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East County Wednesday, Jul. 11, 2018 1 year ago

SANCA races for revenues

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Sarasota County applies pressure for operator to lessen park's dependance on tourism dollars.
by: Pam Eubanks Senior Editor

Nathan Benderson Park has hosted world-class events such as the 2017 World Rowing Championships and 2017 USRowing Youth Nationals, as well as food and beer festivals, triathlons, 5K runs and fundraisers.

The park, and its operator Suncoast Aquatic Nature Center Associates, generate revenue from parking, events and sponsorships.

But does that revenue cover the park’s expenses?

Right now, the answer is no.

Heading into the 2019 fiscal year, Sarasota County is being asked to fund about half the park’s operating budget of $2.2 million per year through tourist-tax dollars. But county officials and Stephen Rodriguez, SANCA’s CEO, will spend the next year assessing operations and working to bring in more revenue, following a June 20 county budget discussion.

A 2014 business plan for the park projected it would become profitable by fiscal year 2017, but it did not. At the June 20 budget discussion, SANCA officials asked the county to commit to $1.16 million annually from bed-tax dollars for the next three years. The county put $843,222 into the park this fiscal year.

In 2017, SANCA brought in $640,000 in revenue from events, $360,000 from donations, and $230,000 from venue sponsorships. Those were its top revenue sources.

The plan had been for county funding to decrease in 2019 to $304,500 because it would no longer fund the park’s personnel or event expenses.

Rodriguez said it’s important to understand SANCA’s role is two-fold — to bring in and manage events for the public and create economic impact as well as to run the county-owned 600-acre park itself. Rodriguez said the definition of “self-sustaining” should be re-evaluated.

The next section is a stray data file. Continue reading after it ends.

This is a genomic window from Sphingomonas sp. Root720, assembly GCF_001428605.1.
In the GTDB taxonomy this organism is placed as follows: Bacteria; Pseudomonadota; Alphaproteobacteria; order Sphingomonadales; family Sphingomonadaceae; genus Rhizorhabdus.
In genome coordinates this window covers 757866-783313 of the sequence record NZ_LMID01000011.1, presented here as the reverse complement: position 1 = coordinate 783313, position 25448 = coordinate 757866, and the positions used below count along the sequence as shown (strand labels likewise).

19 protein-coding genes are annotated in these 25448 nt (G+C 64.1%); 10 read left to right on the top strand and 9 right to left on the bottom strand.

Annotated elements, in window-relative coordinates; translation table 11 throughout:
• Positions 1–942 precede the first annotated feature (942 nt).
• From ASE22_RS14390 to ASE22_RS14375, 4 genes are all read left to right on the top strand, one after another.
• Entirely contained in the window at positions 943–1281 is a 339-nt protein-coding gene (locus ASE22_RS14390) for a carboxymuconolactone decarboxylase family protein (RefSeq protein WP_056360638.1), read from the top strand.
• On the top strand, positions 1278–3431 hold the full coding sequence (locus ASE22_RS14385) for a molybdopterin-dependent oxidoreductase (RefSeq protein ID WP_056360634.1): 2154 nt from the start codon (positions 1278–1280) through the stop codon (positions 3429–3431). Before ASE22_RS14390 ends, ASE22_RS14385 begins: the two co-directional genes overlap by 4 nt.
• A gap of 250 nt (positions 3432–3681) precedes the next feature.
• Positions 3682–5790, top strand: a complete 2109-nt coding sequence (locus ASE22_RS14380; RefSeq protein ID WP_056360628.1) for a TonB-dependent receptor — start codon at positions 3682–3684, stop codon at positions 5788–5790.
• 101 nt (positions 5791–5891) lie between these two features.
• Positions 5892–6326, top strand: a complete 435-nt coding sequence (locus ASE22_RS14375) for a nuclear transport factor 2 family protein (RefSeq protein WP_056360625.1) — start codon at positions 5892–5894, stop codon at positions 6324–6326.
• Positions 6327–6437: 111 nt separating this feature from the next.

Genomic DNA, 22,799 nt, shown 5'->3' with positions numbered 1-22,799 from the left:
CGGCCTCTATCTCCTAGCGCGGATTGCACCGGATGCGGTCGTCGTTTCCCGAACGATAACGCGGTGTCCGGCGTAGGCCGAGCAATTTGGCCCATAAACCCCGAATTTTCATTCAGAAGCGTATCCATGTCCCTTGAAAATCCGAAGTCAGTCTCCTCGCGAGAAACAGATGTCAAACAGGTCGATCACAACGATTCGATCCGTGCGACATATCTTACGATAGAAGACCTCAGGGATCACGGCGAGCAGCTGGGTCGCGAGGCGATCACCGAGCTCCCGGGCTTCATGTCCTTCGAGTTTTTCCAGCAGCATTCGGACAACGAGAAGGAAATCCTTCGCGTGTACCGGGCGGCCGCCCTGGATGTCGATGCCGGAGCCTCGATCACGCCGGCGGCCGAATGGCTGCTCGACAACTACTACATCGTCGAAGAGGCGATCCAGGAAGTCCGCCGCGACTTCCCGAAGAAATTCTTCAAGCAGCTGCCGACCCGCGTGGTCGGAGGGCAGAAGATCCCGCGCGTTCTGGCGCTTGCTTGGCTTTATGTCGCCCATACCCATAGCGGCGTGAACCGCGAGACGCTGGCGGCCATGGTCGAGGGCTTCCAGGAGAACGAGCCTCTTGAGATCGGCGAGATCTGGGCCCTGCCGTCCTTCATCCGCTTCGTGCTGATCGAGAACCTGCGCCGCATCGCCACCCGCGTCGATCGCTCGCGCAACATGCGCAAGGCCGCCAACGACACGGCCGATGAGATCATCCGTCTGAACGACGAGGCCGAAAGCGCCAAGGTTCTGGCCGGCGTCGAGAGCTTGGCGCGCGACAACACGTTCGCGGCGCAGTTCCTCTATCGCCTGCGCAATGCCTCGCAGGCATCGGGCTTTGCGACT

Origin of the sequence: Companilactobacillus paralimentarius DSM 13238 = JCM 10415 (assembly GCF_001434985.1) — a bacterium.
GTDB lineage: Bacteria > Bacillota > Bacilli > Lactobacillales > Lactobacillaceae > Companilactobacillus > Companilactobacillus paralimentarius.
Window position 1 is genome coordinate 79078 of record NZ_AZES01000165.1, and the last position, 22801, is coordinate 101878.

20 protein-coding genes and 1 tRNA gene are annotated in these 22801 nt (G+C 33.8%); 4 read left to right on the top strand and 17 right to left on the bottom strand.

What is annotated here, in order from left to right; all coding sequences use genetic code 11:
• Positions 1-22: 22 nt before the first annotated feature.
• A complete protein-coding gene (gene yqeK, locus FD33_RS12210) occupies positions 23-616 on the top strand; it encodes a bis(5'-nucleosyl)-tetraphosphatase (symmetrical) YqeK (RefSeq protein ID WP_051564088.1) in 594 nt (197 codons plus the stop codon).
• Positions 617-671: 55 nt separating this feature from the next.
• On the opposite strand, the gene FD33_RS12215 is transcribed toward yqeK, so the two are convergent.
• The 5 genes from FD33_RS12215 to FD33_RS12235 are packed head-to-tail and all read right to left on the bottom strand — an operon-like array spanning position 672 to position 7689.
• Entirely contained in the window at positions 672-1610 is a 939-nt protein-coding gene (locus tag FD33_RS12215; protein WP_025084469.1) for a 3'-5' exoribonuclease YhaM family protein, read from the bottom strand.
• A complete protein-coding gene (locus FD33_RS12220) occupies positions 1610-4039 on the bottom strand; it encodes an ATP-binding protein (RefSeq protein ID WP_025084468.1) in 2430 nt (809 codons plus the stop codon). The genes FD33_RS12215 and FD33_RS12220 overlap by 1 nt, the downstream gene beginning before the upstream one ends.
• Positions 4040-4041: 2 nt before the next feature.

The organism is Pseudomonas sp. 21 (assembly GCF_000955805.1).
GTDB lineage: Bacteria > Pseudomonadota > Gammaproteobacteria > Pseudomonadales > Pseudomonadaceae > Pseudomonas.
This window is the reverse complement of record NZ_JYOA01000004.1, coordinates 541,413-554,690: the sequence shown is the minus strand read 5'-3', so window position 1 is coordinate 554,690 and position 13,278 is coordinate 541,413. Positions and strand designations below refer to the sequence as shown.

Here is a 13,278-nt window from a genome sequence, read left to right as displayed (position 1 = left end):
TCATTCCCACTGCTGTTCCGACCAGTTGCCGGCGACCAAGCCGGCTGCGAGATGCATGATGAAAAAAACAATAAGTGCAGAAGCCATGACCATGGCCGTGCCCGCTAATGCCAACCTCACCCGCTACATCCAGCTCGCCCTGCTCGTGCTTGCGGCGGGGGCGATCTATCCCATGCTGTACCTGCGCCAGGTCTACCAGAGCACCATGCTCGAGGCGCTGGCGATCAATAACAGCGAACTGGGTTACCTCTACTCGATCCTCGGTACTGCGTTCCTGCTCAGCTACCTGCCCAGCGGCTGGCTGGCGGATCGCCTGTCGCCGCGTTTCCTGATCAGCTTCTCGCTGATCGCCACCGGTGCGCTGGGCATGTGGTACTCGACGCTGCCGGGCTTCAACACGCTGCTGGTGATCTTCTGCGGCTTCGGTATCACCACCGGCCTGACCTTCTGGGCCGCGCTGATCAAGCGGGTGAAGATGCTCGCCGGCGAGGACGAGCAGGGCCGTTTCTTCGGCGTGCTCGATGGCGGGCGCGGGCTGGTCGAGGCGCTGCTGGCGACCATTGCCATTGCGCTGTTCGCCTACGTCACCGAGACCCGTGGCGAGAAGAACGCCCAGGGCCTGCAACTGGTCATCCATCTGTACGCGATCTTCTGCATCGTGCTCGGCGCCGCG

Rodriguez said “100% of the money from Sarasota is tourism dollars. We do not take any money from the local taxpayers.”

“The public is getting a 600-acre public park paid for entirely by tourism tax dollars and the revenue we are generating and have donated to us,” he said.

Rodriguez said revenue comes from private donations, hosting events and team training fees, programming, canoe and kayak rentals, suite rentals at the Finish Tower, sponsorship of the park or events, vendors and parking on regatta island.

SANCA is evaluating all those revenue streams. Rodriguez said the park is shifting to an automated booking system for events to make the process more efficient, and rental fees will be changing as the new system comes online. SANCA’s staff members are evaluating rates for team training to see if they can be raised and still be competitive with other national venues.

Rodriguez said SANCA also is exploring new opportunities for signage that could generate revenue as well.

“We are looking event-wise at creating some more community events for the purpose of fundraising here at the park,” he said. “We expect to launch a schedule for 2019 later in the fall.”

He said he didn’t want to talk about other planned revenue-producing projects before he announces them to the public.

Overall, commissioners said they see the park as an asset for the county and hope dialogue with SANCA can improve the facility’s operations.

“Where are other opportunities to raise money, shrink this down a little bit?” Commissioner Charles Hines asked. “That’s what I want to hear from (SANCA). It sounds silly, but are you selling T-shirts? What are you charging for parking? What are you charging for drinks and water and those types of things?”

If the commission chooses not to fund SANCA, the park would revert to county control and be run by its Parks and Recreation Department. Despite the budget increases, county staff members have said it would be more expensive for the county to maintain and operate the park.

 

Sarasota Observer Deputy Managing Editor David Conway contributed to this report.

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